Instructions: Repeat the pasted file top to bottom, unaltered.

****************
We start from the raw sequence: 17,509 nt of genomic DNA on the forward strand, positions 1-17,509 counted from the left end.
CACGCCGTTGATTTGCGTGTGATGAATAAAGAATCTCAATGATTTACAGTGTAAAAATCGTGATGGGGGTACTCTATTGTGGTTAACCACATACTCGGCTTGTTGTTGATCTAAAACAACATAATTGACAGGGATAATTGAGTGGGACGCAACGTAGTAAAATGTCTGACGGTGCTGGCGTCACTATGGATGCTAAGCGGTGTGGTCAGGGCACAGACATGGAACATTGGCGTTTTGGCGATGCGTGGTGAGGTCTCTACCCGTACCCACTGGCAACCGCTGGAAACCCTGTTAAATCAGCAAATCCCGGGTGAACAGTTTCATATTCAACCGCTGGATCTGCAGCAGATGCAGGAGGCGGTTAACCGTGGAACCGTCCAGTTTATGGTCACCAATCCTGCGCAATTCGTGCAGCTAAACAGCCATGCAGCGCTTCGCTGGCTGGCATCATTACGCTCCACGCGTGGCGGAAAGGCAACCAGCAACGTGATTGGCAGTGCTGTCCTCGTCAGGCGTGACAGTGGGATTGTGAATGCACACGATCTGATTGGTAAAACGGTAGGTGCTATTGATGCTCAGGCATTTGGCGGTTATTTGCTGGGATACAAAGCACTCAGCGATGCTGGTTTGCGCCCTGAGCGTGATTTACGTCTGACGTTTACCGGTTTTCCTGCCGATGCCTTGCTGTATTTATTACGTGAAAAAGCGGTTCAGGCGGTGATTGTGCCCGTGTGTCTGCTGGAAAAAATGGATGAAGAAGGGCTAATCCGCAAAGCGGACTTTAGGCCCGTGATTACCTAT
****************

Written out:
We start from the raw sequence: 17,509 nt of genomic DNA on the forward strand, positions 1-17,509 counted from the left end.
CACGCCGTTGATTTGCGTGTGATGAATAAAGAATCTCAATGATTTACAGTGTAAAAATCGTGATGGGGGTACTCTATTGTGGTTAACCACATACTCGGCTTGTTGTTGATCTAAAACAACATAATTGACAGGGATAATTGAGTGGGACGCAACGTAGTAAAATGTCTGACGGTGCTGGCGTCACTATGGATGCTAAGCGGTGTGGTCAGGGCACAGACATGGAACATTGGCGTTTTGGCGATGCGTGGTGAGGTCTCTACCCGTACCCACTGGCAACCGCTGGAAACCCTGTTAAATCAGCAAATCCCGGGTGAACAGTTTCATATTCAACCGCTGGATCTGCAGCAGATGCAGGAGGCGGTTAACCGTGGAACCGTCCAGTTTATGGTCACCAATCCTGCGCAATTCGTGCAGCTAAACAGCCATGCAGCGCTTCGCTGGCTGGCATCATTACGCTCCACGCGTGGCGGAAAGGCAACCAGCAACGTGATTGGCAGTGCTGTCCTCGTCAGGCGTGACAGTGGGATTGTGAATGCACACGATCTGATTGGTAAAACGGTAGGTGCTATTGATGCTCAGGCATTTGGCGGTTATTTGCTGGGATACAAAGCACTCAGCGATGCTGGTTTGCGCCCTGAGCGTGATTTACGTCTGACGTTTACCGGTTTTCCTGCCGATGCCTTGCTGTATTTATTACGTGAAAAAGCGGTTCAGGCGGTGATTGTGCCCGTGTGTCTGCTGGAAAAAATGGATGAAGAAGGGCTAATCCGCAAAGCGGACTTTAGGCCCGTGATTACCTAT